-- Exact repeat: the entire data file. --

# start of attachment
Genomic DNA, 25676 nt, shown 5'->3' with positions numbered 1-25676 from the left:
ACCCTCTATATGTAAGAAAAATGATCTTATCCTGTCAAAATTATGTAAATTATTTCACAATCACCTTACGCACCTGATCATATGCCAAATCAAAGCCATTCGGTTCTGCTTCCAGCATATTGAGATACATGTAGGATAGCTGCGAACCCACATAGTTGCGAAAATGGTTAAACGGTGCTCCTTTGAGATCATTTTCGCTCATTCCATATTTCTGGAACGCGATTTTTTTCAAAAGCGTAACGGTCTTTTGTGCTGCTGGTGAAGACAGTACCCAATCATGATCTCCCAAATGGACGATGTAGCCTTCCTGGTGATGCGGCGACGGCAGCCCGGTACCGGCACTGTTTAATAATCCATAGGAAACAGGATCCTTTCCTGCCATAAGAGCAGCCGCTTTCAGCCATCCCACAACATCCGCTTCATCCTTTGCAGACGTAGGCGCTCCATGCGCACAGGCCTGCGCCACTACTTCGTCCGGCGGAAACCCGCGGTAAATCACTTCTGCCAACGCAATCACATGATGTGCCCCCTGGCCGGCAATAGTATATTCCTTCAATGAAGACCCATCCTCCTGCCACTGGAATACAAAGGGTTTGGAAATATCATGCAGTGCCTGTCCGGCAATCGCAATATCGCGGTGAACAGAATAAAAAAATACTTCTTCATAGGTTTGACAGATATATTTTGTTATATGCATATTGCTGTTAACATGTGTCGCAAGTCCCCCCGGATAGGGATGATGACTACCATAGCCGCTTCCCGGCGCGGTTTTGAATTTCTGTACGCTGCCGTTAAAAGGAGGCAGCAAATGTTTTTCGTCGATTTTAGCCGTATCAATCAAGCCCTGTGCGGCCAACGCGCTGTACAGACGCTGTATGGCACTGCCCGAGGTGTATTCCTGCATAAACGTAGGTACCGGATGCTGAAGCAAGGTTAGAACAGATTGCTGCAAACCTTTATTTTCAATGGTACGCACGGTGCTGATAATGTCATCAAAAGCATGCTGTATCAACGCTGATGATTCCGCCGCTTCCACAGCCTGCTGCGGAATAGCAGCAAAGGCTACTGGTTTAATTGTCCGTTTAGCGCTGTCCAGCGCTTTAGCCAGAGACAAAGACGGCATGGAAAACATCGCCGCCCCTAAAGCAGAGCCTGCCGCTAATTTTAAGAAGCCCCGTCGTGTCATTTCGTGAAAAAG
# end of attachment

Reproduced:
Genomic DNA, 25676 nt, shown 5'->3' with positions numbered 1-25676 from the left:
ACCCTCTATATGTAAGAAAAATGATCTTATCCTGTCAAAATTATGTAAATTATTTCACAATCACCTTACGCACCTGATCATATGCCAAATCAAAGCCATTCGGTTCTGCTTCCAGCATATTGAGATACATGTAGGATAGCTGCGAACCCACATAGTTGCGAAAATGGTTAAACGGTGCTCCTTTGAGATCATTTTCGCTCATTCCATATTTCTGGAACGCGATTTTTTTCAAAAGCGTAACGGTCTTTTGTGCTGCTGGTGAAGACAGTACCCAATCATGATCTCCCAAATGGACGATGTAGCCTTCCTGGTGATGCGGCGACGGCAGCCCGGTACCGGCACTGTTTAATAATCCATAGGAAACAGGATCCTTTCCTGCCATAAGAGCAGCCGCTTTCAGCCATCCCACAACATCCGCTTCATCCTTTGCAGACGTAGGCGCTCCATGCGCACAGGCCTGCGCCACTACTTCGTCCGGCGGAAACCCGCGGTAAATCACTTCTGCCAACGCAATCACATGATGTGCCCCCTGGCCGGCAATAGTATATTCCTTCAATGAAGACCCATCCTCCTGCCACTGGAATACAAAGGGTTTGGAAATATCATGCAGTGCCTGTCCGGCAATCGCAATATCGCGGTGAACAGAATAAAAAAATACTTCTTCATAGGTTTGACAGATATATTTTGTTATATGCATATTGCTGTTAACATGTGTCGCAAGTCCCCCCGGATAGGGATGATGACTACCATAGCCGCTTCCCGGCGCGGTTTTGAATTTCTGTACGCTGCCGTTAAAAGGAGGCAGCAAATGTTTTTCGTCGATTTTAGCCGTATCAATCAAGCCCTGTGCGGCCAACGCGCTGTACAGACGCTGTATGGCACTGCCCGAGGTGTATTCCTGCATAAACGTAGGTACCGGATGCTGAAGCAAGGTTAGAACAGATTGCTGCAAACCTTTATTTTCAATGGTACGCACGGTGCTGATAATGTCATCAAAAGCATGCTGTATCAACGCTGATGATTCCGCCGCTTCCACAGCCTGCTGCGGAATAGCAGCAAAGGCTACTGGTTTAATTGTCCGTTTAGCGCTGTCCAGCGCTTTAGCCAGAGACAAAGACGGCATGGAAAACATCGCCGCCCCTAAAGCAGAGCCTGCCGCTAATTTTAAGAAGCCCCGTCGTGTCATTTCGTGAAAAAG